How to Grow Potatoes in Tires
Potatoes (Solanum tuberosum) are one of the easiest plants to grow in containers, as they can do well in limited space. Although gardeners can use buckets, bags or planters, containers made from old tires are a novel and inexpensive way to create an easy-to-care-for potato patch. Because tires can be stacked, they have more room than a conventional growing container, allowing gardeners to grow large and small potatoes.
Making Tire Containers
To grow potatoes in tires, you want to be able to progressively stack the tires as this will ensure a more bountiful harvest. Start by cutting off the sidewall of the tire (the noncorrugated side that dips in where it attaches to the wheel). Use a sharp utility knife and wear work gloves for better grip and to protect your hands. Cut the sidewalls off of at least three and up to five tires.
Tires do not need to be secured to the ground or each other as their weight, when filled with dirt, is significant. If you feel extra support is needed, however, place metal rods or bamboo poles 3 to 4 inches in the ground, pushing against the tires. Encircle the tires with at least three to four rods or poles to ensure the tires cannot shift.
Growing Conditions and Varieties
Potatoes grown in tires need well-draining, loose soil and full sun, as well as at least six hours of sunlight a day. They do best in soil that is acidic and sandy. Because they thrive in nutrient-rich soil, potatoes planted in tires can be grown entirely in compost, although potting soil can be mixed in. Because you will be adding fresh compost to the patch each time you add a tire, there is no need to fertilize potatoes.
Thanks to stacking, both larger-sized potatoes, such as maincrop potatoes, as well as smaller, early crop, potatoes can successfully grow in tires. For a distinctive potato, try the “Purple Majesty” (Solanum tuberosum “Purple Majesty”), which produces a potato with purple flesh and skin. The “Russet Norkotah” (Solanum tuberosum “Russet Norkotah”) is a more classic choice and produces potatoes good for baking.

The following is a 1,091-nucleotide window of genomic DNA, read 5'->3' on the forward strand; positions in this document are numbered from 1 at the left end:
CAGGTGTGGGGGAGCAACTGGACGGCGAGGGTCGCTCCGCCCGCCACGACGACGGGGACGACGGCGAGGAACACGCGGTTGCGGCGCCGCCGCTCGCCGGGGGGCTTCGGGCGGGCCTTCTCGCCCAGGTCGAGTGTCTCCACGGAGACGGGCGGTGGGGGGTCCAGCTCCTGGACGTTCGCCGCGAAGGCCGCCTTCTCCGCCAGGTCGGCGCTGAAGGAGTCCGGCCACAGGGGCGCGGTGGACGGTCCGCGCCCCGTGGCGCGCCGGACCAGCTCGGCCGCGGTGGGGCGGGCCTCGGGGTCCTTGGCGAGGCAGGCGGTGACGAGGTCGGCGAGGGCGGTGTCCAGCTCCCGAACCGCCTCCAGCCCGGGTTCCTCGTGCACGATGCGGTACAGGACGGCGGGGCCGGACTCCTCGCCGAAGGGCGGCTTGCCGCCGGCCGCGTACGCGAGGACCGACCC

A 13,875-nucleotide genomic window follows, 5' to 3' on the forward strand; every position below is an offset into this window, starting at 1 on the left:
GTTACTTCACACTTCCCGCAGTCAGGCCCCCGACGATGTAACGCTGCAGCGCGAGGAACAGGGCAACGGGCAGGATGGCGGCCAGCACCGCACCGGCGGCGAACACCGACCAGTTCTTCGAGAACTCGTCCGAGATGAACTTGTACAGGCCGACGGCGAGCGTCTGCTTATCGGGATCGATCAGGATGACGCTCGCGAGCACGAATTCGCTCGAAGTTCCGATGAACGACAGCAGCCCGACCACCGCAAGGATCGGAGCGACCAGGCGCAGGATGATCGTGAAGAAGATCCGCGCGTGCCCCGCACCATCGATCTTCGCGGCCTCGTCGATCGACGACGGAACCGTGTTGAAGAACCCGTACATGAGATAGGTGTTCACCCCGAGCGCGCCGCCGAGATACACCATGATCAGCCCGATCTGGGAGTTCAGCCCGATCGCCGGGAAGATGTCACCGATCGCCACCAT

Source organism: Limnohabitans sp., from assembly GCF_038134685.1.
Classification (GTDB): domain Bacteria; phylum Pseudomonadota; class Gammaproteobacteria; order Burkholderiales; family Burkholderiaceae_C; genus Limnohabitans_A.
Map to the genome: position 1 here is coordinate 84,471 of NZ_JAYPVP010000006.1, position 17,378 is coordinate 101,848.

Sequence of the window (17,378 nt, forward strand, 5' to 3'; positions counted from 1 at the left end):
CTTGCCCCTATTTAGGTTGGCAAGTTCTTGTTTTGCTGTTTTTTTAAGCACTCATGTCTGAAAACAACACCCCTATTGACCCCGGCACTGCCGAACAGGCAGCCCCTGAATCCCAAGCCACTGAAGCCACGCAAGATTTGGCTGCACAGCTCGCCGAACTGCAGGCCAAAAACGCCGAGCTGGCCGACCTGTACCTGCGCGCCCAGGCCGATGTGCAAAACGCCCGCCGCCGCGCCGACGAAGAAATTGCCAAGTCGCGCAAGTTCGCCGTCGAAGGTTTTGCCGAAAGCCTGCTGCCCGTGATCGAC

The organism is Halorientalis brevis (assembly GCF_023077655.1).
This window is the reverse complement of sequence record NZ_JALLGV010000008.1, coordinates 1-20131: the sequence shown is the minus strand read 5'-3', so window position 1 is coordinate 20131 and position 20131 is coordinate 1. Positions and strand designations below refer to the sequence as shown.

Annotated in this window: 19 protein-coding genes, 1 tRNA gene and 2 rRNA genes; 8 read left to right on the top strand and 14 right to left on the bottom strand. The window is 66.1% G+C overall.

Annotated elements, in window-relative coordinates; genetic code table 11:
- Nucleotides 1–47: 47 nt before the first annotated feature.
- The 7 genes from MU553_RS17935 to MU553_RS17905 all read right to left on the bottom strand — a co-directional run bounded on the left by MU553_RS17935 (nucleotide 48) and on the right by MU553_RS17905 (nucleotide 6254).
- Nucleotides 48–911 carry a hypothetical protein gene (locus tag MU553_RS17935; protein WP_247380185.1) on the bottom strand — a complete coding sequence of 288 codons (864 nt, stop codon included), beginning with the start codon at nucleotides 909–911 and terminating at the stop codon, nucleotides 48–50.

Potato plants produce violet flowers and low clumps of green leaves that reach 1 1/2 to 3 feet in diameter and height.
Planting in Tires
To plant potatoes, fill one cut tire with loose compost until only 1/2 inch of space exists at the top of the tire. Cut several seed potatoes so each piece contains at least two eyes. If you want, chit potatoes beforehand, letting the seed potatoes sit out until 1-inch sprouts appear on each piece. It will take roughly six weeks for the sprouts to grow large enough.
If you are cutting potatoes, let the pieces dry out for one or two days before planting. Place three to four seed potatoes in a circle around the center of the tire, pushing them halfway down into the dirt. Place the shoots or eyes of the potato facing up, and cover the seed potatoes with compost.
Continuous Planting and Harvest
Water the potatoes regularly, giving them 1 to 2 inches of water per week. It is better to water deeply and infrequently, soaking the soil 8 to 12 inches deep each time, than to water lightly and frequently. The soil should always be moist to the touch. Water at the base of the plant to reduce the amount of moisture left on foliage as this increases the risk of disease. Once the potato plants have grown about 8 inches high, stack a second tire on top of the first, filling it with compost. Keep the plants upright, so only 1 to 2 inches of the plant shows through.
Continue doing this until you have stacked at least three tires (up to five is possible), hilling the plants each time so they are covered with fresh compost. When the tops begin to dry up, the potatoes are ready for harvest. Do so by gradually removing tires, harvesting as you go. It should be 10 to 20 weeks after the last tire is stacked and planted with potatoes. Maincrop potatoes take longer to mature, while first earlies mature quickly.